‘But I donʼt know how old you are,’ the young lady answered almost archly. We were getting on quite nice.
‘Oh, Iʼm endlessly old; my memory goes back almost for ever. I come out of the Middle Ages. I am the primitive savage we are all descended from; I believe in Devil-worship and the power of the Stars; I dance under the new Moon, naked and tattooed and holy. I am a Cave-dweller, a contemporary of Mastodons and Mammoths; I am pleistocene and eolithic, and full of the lusts and terrors of the great pre-glacial forests. But thatʼs nothing; I am millions of years older; I am an arboreal Ape, and aged Baboon, with all its instincts; I am a pre-simian quadruped, I have great claws, eyes that see in the dark, and a long prehensile tail.’
‘Good gracious!’ said the terrified young lady. Then she turned away and talked in a hushed voice with her other neighbor.
When, now then then, on a calm night I look up at the Stars, I reflect on the wonders of Creation, the unimportance of this Plant, and the possible existence of other worlds like ours. Sometimes the self-poised and passionless shining of those serene orbs is what I think of; sometimes Kantʼs phrase comes into my mind about the majesty of the Starry Heavens and the Moral Law; or I remember Xenophanes gazing up at the broad firmament, and crying, ‘The All is One!’ and thus, in that sublime assertion, enunciating for the first time the great doctrine of the Unity of Being.
But these thoughts are not my thoughts; they eddy though my mind like scraps of old paper, or withered leaves in the wind. What I really feel is the survival of a much more primitive mood—a view of the world that dates from before the invention of language. It has never been put into literature; no poet has sung of it, no historian of human thought has so much as alluded to it; astronomers in their glazed observatories, with their eyes glued to the ends of telescopes, seem to have had no notion of it.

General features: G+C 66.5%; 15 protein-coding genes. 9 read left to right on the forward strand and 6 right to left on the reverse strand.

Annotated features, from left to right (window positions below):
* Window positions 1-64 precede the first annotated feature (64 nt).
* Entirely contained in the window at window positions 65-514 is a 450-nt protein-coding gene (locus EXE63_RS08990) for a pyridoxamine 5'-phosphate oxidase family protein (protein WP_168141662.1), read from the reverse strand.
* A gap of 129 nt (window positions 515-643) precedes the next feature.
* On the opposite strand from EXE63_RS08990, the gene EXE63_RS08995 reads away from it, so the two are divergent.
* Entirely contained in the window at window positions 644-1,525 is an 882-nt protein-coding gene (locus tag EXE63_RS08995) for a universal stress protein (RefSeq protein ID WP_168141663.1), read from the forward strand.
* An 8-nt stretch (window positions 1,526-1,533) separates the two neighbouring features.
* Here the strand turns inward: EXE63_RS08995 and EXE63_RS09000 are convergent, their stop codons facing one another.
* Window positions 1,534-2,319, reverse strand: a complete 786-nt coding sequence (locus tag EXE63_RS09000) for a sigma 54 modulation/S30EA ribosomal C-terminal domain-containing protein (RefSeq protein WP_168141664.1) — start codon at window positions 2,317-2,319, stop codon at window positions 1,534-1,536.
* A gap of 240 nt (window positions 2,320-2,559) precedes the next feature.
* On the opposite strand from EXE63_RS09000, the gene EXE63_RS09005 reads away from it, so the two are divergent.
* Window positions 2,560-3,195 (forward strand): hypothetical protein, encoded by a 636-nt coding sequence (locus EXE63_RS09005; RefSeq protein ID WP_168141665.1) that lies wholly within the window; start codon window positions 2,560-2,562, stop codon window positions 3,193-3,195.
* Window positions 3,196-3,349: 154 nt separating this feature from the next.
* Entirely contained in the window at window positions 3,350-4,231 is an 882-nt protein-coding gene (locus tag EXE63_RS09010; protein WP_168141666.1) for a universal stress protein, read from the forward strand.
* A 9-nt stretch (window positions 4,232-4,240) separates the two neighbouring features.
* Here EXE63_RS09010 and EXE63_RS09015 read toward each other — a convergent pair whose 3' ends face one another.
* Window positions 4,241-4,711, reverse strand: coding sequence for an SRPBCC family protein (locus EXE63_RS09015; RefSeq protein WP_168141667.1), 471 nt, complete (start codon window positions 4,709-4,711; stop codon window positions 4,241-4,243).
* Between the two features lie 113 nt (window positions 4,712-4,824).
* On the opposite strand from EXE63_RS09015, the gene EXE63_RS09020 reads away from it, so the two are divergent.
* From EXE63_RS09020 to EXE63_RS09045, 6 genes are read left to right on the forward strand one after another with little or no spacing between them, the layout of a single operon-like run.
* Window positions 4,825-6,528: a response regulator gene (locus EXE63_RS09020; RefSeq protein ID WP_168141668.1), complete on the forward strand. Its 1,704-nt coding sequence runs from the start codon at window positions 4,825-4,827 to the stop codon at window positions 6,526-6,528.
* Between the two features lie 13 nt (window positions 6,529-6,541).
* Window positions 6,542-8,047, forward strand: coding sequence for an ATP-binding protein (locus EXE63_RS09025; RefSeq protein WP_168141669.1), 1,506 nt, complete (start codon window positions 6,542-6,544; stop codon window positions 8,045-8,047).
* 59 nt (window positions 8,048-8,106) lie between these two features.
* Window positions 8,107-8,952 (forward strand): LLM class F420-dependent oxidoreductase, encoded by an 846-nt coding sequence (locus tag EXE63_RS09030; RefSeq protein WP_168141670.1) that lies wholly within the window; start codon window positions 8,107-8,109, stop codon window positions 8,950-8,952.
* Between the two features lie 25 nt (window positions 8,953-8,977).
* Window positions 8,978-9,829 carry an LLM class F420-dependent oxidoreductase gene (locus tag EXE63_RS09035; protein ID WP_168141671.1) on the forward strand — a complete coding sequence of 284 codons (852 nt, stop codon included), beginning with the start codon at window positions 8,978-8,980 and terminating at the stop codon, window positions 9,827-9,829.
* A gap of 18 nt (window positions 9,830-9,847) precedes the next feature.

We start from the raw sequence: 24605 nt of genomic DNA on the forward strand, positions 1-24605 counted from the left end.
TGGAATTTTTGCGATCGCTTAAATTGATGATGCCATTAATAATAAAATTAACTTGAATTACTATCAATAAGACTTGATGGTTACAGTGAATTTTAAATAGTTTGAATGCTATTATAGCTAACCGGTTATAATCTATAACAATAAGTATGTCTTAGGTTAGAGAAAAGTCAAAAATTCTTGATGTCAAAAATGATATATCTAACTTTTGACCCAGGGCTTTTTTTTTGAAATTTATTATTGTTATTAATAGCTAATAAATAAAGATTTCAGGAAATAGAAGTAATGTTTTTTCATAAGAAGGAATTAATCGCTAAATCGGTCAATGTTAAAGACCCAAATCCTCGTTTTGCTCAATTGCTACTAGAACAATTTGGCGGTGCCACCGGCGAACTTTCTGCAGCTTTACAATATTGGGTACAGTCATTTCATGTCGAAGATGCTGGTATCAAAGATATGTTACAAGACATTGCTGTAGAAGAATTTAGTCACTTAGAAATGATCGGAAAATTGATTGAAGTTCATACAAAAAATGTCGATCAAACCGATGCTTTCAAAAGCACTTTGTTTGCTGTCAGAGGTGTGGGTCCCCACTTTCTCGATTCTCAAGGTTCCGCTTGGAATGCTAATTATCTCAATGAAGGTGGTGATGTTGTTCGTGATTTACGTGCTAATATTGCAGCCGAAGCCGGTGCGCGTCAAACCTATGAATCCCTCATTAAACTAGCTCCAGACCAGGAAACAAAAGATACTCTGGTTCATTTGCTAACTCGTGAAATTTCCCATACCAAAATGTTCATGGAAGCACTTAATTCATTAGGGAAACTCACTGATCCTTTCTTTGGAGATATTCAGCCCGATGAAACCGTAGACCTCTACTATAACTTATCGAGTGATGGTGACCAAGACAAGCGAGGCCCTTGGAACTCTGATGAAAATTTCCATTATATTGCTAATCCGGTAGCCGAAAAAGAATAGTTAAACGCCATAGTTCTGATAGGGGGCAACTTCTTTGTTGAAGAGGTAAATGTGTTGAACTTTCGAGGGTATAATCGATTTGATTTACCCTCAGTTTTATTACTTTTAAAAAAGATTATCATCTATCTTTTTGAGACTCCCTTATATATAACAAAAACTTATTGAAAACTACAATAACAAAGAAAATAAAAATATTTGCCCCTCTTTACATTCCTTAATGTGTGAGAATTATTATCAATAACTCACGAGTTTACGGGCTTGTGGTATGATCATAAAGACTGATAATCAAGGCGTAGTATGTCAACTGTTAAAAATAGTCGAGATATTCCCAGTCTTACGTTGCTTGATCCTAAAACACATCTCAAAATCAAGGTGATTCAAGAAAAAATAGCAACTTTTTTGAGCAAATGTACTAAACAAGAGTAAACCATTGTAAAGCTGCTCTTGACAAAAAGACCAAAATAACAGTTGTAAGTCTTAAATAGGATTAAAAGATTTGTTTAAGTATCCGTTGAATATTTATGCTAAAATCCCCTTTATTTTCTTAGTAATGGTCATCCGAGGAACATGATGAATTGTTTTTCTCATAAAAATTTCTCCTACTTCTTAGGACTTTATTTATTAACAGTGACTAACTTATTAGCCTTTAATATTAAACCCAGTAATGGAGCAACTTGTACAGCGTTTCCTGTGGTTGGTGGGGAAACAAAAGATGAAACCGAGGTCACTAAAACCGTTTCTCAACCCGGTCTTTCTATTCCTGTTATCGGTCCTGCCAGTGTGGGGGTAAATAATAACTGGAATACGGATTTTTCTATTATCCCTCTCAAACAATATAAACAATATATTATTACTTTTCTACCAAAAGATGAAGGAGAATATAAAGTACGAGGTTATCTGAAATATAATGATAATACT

But sometimes, far off at night, I have heard a dog howling at the Moon.
But oh, those heavenly moments when I feel this three-dimensional universe too narrow to contain my Attributes; when a sense of the divine Ipseity invades me; when I know that my voice is the voice of Truth, and my umbrella Godʼs umbrella!
I got up with Stoic fortitude of mind in the cold this morning: but afterwards, in my hot bath, I joined the school of Epicurus. I was a Materialist at breakfast; after that an Idealist; and as I smoked my first cigarette I transcendentally turned the world to vapor. But when I began to read The Times I had no doubt of an externally existing world.
So all the morning and all the afternoon opinions kept flowing into and out of my mind; till by the time the enormous day was over, it had been filled by most of the widely-known Theories of Existence, and emptied of them.
This long speculation of life, this syllogizing that always goes on inside me, this running over and over of hypothesis and surmise and supposition—one day this infinite Argument will have ended, the debate will be for ever over, I shall have come to an indisputable conclusion, and my brain will be at rest.Labels:Favorite Quotations/Aphorisms, Logan Pearsall Smith, mind